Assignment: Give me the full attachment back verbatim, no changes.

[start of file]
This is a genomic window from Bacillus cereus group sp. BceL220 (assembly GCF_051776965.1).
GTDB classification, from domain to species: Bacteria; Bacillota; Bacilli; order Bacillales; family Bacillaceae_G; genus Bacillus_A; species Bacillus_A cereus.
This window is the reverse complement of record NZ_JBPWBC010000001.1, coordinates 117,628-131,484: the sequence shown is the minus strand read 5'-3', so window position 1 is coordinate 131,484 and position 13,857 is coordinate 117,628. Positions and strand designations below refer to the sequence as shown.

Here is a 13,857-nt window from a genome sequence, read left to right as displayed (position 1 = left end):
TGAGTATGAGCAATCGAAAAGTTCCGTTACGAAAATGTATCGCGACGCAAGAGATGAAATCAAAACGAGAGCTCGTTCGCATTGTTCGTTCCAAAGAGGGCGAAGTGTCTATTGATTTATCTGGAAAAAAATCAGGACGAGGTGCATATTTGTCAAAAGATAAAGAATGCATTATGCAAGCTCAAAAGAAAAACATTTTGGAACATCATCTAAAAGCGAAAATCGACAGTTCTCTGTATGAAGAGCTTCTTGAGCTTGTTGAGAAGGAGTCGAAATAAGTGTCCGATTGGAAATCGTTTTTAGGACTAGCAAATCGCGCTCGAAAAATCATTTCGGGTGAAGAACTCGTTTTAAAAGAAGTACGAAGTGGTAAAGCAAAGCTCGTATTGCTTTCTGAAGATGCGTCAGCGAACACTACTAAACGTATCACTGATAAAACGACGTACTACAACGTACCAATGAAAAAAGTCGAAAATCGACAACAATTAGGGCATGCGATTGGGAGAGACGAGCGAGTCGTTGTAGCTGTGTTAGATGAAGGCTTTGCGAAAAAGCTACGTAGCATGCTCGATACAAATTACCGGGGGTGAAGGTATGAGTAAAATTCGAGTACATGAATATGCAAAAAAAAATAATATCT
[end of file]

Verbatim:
This is a genomic window from Bacillus cereus group sp. BceL220 (assembly GCF_051776965.1).
GTDB classification, from domain to species: Bacteria; Bacillota; Bacilli; order Bacillales; family Bacillaceae_G; genus Bacillus_A; species Bacillus_A cereus.
This window is the reverse complement of record NZ_JBPWBC010000001.1, coordinates 117,628-131,484: the sequence shown is the minus strand read 5'-3', so window position 1 is coordinate 131,484 and position 13,857 is coordinate 117,628. Positions and strand designations below refer to the sequence as shown.

Here is a 13,857-nt window from a genome sequence, read left to right as displayed (position 1 = left end):
TGAGTATGAGCAATCGAAAAGTTCCGTTACGAAAATGTATCGCGACGCAAGAGATGAAATCAAAACGAGAGCTCGTTCGCATTGTTCGTTCCAAAGAGGGCGAAGTGTCTATTGATTTATCTGGAAAAAAATCAGGACGAGGTGCATATTTGTCAAAAGATAAAGAATGCATTATGCAAGCTCAAAAGAAAAACATTTTGGAACATCATCTAAAAGCGAAAATCGACAGTTCTCTGTATGAAGAGCTTCTTGAGCTTGTTGAGAAGGAGTCGAAATAAGTGTCCGATTGGAAATCGTTTTTAGGACTAGCAAATCGCGCTCGAAAAATCATTTCGGGTGAAGAACTCGTTTTAAAAGAAGTACGAAGTGGTAAAGCAAAGCTCGTATTGCTTTCTGAAGATGCGTCAGCGAACACTACTAAACGTATCACTGATAAAACGACGTACTACAACGTACCAATGAAAAAAGTCGAAAATCGACAACAATTAGGGCATGCGATTGGGAGAGACGAGCGAGTCGTTGTAGCTGTGTTAGATGAAGGCTTTGCGAAAAAGCTACGTAGCATGCTCGATACAAATTACCGGGGGTGAAGGTATGAGTAAAATTCGAGTACATGAATATGCAAAAAAAAATAATATCT